Shute: Would the market be significantly more efficient if someone like Google
Long: Yes, undoubtedly, but only to the extent that the public became well informed about the most predictive factors and actually used them, as opposed to gambling.
Shute: Garry Kasparov lost to IBM's
Long: My sense is that, over time, good systems will beat most discretionary traders, but there are always a few extraordinary individuals out there who challenge one's notions about human potential. Over a multidecade time frame, I believe people will do best when they combine human judgment with systems.
Shute: Thus far we've talked about systematizing the process of security selection. You've also implemented a system to automatically take positions, long or short, based on an algorithm that evaluates long-term market direction. Is this a big leap, philosophically or in practice, from using quantitative methods to pick stocks?
Long: It is a huge leap. Most quantitative equity managers screen for P/E ratios and P/B ratios and call it a day. That did not save them from the carnage of 2008. An accurate system for market direction is key.
Why should today's investor be content to be ignorant about market direction? Market direction is an entirely worthy subject of intellectual inquiry. It is a mistake not to study it systematically. Investors cannot afford to be closed-minded, unless they can afford to periodically see their portfolio cut in half, or worse.
Just imagine how terrifying it would have been to be a Japanese equity investor for the past 20 years. They lost more than two-thirds of their money. Does the same thing need to happen here before people are willing to rigorously explore serious questions about markets?
Shute: One clear advantage of having a system to identify market direction is that it frees up one's time to stop worrying about the macro and just focus on security analysis. What are the other potential benefits of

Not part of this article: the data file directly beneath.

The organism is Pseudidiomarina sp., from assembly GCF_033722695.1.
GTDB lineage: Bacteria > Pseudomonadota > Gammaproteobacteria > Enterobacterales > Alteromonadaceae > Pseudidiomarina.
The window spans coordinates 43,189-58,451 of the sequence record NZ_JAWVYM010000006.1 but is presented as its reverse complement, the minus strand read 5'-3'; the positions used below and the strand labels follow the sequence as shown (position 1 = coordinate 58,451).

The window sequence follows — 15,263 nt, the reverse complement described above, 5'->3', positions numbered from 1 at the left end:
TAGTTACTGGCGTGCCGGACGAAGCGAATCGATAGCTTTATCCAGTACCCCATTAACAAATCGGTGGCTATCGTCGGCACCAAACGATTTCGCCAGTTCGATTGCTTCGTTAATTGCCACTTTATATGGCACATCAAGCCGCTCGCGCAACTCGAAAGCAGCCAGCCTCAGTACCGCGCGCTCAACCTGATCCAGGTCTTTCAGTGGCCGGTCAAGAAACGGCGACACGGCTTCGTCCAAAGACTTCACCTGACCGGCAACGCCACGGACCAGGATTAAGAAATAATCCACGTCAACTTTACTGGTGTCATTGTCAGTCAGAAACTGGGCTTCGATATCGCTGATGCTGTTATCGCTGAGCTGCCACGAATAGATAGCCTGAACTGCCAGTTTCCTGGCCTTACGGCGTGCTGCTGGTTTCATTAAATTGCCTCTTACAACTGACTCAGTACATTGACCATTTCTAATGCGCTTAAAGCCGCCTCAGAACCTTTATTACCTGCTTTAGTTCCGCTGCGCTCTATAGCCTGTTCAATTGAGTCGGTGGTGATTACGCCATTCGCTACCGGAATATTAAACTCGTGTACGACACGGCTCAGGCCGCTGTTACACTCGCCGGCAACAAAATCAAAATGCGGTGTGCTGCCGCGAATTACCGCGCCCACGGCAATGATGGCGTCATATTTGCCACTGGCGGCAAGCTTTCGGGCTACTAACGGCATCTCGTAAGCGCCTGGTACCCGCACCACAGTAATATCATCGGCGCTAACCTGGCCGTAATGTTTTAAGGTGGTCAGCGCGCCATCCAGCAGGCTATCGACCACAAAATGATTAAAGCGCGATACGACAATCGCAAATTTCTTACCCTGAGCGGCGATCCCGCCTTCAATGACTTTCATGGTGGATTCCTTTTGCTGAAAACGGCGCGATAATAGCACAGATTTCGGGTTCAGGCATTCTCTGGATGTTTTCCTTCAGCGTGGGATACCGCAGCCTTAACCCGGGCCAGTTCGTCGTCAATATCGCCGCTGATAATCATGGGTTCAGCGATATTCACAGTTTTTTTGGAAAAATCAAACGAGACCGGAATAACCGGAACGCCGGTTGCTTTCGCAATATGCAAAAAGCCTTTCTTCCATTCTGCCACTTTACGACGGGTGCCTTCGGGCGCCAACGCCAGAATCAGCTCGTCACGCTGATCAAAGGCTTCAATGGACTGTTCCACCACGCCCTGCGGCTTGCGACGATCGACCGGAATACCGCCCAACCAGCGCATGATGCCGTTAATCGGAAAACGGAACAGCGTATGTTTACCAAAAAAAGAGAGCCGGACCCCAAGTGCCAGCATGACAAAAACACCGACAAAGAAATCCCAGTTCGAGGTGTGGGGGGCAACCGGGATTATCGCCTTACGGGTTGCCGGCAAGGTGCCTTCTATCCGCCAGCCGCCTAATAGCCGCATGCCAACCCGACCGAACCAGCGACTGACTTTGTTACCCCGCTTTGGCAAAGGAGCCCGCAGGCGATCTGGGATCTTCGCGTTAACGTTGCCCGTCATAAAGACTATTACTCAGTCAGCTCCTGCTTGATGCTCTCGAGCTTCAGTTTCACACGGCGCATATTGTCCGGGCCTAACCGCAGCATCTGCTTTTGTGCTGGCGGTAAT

Long: Our understanding is that it has the potential to lower drawdowns. However, while drawdowns can be reduced, they never, ever, go away. The wonderful thing about a system is that unlike a human, it doesn't care which direction the market moves -- it just cares about movement. You can take a year like last year, which devastated most investors, and a system could do very well. The most important thing for people to remember is that people's behavior does not have to be rational in order to deal with it systematically -- it can be highly irrational, as long as it repeats in a statistically measurable way.
In addition, the same method which picks markets direction can be used systematically to enter and to exit stocks that have been chosen by more traditional fundamental algorithms.
Shute: Any last words?
Long: Trust no received wisdom, test everything, and build something useful that lasts. Has it ever worked any other way?
You've heard Harry's approach to tackling these two threats to your wealth. How do you deal with them? Have you systematized your approach to picking great companies? Sound off in the comments section below.
Harry Long's comments are purely his personal opinions and should not be construed as financial or investment advice.